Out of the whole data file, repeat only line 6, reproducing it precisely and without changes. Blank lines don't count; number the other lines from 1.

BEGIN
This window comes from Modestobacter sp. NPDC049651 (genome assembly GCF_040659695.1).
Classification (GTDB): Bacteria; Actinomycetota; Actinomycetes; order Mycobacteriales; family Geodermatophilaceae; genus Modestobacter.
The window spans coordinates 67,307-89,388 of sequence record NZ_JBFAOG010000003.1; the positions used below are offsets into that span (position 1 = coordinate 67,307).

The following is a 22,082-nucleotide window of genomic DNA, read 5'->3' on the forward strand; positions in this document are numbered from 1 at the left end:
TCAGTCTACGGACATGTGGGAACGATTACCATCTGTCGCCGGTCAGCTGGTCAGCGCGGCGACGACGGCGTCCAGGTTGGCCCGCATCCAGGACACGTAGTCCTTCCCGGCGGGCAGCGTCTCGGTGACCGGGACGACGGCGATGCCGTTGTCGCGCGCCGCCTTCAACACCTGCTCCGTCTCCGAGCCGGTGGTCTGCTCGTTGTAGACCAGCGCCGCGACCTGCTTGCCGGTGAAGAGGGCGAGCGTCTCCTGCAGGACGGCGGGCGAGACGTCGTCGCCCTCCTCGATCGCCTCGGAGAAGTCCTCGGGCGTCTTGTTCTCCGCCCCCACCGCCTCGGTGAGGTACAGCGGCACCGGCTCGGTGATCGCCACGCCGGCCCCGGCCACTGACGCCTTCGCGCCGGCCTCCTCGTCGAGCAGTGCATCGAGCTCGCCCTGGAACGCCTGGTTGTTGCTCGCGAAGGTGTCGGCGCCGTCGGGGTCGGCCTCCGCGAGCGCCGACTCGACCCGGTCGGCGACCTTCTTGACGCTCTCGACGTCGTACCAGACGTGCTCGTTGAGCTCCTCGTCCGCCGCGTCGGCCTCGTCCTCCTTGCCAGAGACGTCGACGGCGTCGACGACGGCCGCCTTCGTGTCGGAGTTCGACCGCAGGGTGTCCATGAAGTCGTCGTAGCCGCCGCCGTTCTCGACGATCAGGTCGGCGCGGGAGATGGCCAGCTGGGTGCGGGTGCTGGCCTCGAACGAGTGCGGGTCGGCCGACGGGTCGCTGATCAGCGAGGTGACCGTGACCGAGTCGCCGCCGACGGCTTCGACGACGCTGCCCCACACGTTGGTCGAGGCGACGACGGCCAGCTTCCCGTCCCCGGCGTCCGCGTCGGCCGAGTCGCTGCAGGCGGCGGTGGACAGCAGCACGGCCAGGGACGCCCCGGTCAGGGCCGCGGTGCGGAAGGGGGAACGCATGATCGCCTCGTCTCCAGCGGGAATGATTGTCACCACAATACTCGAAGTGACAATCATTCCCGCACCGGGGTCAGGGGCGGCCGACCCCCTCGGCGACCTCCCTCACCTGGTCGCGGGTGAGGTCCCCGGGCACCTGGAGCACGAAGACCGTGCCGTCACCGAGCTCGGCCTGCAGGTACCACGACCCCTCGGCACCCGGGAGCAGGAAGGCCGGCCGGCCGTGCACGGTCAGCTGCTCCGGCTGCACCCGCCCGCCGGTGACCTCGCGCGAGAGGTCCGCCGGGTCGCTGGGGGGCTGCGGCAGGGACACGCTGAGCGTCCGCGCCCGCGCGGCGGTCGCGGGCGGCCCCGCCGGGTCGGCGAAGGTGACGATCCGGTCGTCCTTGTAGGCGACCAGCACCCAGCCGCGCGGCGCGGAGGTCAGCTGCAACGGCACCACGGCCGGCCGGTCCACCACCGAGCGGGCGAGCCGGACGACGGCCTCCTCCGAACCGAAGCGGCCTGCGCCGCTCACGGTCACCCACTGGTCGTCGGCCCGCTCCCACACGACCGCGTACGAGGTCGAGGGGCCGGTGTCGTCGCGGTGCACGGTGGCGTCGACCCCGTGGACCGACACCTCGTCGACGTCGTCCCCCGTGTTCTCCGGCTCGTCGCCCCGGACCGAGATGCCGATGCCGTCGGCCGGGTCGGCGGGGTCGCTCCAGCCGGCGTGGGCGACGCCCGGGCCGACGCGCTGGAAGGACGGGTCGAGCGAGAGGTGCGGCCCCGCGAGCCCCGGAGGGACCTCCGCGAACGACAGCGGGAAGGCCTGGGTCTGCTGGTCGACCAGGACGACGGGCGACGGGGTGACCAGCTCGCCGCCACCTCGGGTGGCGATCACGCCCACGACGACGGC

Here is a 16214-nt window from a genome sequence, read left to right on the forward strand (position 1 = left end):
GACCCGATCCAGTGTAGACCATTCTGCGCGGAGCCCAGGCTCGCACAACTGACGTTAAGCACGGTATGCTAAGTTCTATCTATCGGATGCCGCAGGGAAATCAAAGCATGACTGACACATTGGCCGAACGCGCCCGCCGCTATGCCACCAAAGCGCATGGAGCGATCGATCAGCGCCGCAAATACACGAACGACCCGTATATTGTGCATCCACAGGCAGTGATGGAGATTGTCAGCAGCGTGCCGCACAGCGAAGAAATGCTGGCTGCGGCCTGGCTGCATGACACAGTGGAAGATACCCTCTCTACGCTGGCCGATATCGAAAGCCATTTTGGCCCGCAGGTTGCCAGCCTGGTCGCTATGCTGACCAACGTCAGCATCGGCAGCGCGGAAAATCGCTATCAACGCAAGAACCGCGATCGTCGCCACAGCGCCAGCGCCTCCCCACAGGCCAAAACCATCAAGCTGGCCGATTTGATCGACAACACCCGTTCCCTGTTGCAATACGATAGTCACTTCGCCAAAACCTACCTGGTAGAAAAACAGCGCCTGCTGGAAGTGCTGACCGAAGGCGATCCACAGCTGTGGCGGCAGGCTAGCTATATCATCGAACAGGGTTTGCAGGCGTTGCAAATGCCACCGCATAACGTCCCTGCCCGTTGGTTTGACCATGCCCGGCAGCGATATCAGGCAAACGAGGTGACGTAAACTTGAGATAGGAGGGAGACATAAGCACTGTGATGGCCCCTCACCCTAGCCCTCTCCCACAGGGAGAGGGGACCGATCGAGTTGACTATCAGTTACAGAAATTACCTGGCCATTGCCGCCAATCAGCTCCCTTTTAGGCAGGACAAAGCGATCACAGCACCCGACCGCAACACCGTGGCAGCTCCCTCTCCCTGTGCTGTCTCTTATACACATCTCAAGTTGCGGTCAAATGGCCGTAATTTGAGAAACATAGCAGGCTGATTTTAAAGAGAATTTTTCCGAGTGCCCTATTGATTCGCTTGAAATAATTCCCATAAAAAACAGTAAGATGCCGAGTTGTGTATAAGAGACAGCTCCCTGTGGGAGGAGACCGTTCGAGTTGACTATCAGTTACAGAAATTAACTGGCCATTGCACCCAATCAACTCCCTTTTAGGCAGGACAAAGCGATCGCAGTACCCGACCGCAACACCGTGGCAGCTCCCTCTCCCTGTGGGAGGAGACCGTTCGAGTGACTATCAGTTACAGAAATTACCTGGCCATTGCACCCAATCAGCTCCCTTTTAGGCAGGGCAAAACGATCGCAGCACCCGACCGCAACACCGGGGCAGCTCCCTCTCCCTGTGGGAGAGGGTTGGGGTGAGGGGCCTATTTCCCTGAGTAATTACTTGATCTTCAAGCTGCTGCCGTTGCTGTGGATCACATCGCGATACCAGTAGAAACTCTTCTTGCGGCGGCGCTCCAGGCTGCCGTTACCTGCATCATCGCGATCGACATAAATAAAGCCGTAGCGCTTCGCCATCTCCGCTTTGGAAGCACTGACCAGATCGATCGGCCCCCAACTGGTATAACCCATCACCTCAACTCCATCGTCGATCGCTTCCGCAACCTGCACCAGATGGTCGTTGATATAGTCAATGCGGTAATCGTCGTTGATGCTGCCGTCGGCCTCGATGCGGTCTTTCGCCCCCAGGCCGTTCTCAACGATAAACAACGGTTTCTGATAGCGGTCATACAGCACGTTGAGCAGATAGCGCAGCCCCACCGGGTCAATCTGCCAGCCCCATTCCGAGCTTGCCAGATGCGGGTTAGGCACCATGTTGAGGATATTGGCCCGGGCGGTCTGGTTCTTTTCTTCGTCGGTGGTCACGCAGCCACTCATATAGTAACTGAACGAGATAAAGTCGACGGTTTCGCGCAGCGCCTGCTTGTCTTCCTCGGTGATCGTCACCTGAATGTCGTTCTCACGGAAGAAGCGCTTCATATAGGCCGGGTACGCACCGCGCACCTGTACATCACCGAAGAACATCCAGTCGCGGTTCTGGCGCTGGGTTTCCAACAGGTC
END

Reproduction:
Here is a 16214-nt window from a genome sequence, read left to right on the forward strand (position 1 = left end):